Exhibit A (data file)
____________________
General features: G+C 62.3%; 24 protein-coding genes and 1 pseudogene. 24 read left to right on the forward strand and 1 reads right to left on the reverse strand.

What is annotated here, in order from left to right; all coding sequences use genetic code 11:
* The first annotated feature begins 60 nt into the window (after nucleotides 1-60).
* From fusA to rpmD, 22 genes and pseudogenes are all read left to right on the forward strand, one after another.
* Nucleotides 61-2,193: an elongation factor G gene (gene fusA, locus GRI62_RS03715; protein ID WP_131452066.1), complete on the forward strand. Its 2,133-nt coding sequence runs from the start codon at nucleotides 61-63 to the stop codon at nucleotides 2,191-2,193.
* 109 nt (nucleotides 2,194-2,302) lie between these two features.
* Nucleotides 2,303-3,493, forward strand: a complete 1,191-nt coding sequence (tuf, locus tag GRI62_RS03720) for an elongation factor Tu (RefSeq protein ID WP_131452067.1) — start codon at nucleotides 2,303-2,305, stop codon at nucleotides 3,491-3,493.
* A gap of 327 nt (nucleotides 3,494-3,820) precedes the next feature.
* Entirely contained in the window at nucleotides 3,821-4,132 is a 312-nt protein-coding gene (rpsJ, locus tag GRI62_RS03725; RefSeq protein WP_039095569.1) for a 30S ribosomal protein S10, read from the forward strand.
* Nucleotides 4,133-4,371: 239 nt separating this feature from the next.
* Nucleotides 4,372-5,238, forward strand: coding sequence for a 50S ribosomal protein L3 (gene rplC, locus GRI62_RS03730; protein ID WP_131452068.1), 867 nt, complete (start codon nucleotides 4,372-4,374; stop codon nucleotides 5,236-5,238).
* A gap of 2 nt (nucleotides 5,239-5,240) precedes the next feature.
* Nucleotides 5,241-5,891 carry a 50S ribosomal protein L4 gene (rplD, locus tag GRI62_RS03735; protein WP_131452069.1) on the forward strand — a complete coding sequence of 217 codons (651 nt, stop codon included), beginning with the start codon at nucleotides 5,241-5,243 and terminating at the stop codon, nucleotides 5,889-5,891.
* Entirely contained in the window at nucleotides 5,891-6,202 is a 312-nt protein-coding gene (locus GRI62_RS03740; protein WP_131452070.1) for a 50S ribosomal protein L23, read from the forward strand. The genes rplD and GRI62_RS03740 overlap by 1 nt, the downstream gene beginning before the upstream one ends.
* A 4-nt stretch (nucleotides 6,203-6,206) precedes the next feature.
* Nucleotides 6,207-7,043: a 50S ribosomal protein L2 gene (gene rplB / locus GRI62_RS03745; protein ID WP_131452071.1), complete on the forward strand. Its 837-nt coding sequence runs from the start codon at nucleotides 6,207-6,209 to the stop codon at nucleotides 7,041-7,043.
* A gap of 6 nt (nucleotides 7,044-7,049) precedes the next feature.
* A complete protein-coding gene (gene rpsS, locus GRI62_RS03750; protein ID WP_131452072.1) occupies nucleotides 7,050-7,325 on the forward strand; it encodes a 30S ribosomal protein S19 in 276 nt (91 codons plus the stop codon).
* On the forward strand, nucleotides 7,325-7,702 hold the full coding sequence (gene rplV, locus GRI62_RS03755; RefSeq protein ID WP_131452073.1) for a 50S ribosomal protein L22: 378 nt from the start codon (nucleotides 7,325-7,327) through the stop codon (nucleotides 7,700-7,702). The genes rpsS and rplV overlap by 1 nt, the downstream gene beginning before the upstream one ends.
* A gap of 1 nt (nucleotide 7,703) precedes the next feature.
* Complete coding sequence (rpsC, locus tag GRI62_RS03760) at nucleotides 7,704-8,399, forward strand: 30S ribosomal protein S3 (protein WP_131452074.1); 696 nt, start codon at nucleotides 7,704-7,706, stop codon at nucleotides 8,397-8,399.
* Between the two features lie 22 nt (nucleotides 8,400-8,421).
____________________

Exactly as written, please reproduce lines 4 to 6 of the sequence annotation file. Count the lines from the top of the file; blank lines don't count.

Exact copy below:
* From fusA to rpmD, 22 genes and pseudogenes are all read left to right on the forward strand, one after another.
* Nucleotides 61-2,193: an elongation factor G gene (gene fusA, locus GRI62_RS03715; protein ID WP_131452066.1), complete on the forward strand. Its 2,133-nt coding sequence runs from the start codon at nucleotides 61-63 to the stop codon at nucleotides 2,191-2,193.
* 109 nt (nucleotides 2,194-2,302) lie between these two features.